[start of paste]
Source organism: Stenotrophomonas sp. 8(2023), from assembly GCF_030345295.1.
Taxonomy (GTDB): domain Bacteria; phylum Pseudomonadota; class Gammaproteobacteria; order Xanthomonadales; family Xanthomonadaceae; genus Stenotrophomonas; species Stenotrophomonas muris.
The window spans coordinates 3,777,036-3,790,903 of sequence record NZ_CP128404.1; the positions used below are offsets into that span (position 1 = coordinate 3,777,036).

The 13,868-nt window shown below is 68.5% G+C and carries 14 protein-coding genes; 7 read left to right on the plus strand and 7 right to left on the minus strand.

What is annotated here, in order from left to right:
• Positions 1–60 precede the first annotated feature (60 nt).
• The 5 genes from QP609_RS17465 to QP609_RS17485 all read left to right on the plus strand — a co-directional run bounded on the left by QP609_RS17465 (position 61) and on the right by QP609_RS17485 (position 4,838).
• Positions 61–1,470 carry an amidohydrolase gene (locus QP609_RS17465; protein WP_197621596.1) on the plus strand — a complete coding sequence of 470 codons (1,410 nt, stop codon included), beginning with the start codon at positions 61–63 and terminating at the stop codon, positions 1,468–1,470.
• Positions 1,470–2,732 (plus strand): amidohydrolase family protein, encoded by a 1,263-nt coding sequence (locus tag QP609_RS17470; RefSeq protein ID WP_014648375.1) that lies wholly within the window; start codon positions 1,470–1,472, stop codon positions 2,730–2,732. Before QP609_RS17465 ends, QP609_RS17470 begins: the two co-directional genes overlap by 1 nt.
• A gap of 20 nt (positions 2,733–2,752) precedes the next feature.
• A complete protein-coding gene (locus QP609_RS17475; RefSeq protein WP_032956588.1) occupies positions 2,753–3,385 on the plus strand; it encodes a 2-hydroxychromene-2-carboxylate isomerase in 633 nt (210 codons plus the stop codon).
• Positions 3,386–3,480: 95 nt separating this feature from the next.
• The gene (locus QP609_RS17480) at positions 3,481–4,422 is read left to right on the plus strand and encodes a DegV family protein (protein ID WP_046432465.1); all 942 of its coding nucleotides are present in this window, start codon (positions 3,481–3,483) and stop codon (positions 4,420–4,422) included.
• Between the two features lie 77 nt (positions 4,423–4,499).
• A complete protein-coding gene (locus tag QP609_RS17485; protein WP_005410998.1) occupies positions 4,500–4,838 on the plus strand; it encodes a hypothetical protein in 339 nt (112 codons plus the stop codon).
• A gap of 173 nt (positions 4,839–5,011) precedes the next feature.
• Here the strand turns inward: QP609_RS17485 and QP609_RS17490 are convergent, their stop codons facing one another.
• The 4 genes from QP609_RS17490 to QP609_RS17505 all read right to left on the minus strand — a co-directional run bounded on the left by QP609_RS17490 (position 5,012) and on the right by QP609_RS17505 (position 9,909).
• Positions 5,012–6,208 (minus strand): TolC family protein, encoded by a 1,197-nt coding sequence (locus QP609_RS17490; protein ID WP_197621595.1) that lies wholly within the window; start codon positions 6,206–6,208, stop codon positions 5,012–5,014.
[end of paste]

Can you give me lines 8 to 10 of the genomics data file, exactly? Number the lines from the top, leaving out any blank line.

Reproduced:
• Positions 61–1,470 carry an amidohydrolase gene (locus QP609_RS17465; protein WP_197621596.1) on the plus strand — a complete coding sequence of 470 codons (1,410 nt, stop codon included), beginning with the start codon at positions 61–63 and terminating at the stop codon, positions 1,468–1,470.
• Positions 1,470–2,732 (plus strand): amidohydrolase family protein, encoded by a 1,263-nt coding sequence (locus tag QP609_RS17470; RefSeq protein ID WP_014648375.1) that lies wholly within the window; start codon positions 1,470–1,472, stop codon positions 2,730–2,732. Before QP609_RS17465 ends, QP609_RS17470 begins: the two co-directional genes overlap by 1 nt.
• A gap of 20 nt (positions 2,733–2,752) precedes the next feature.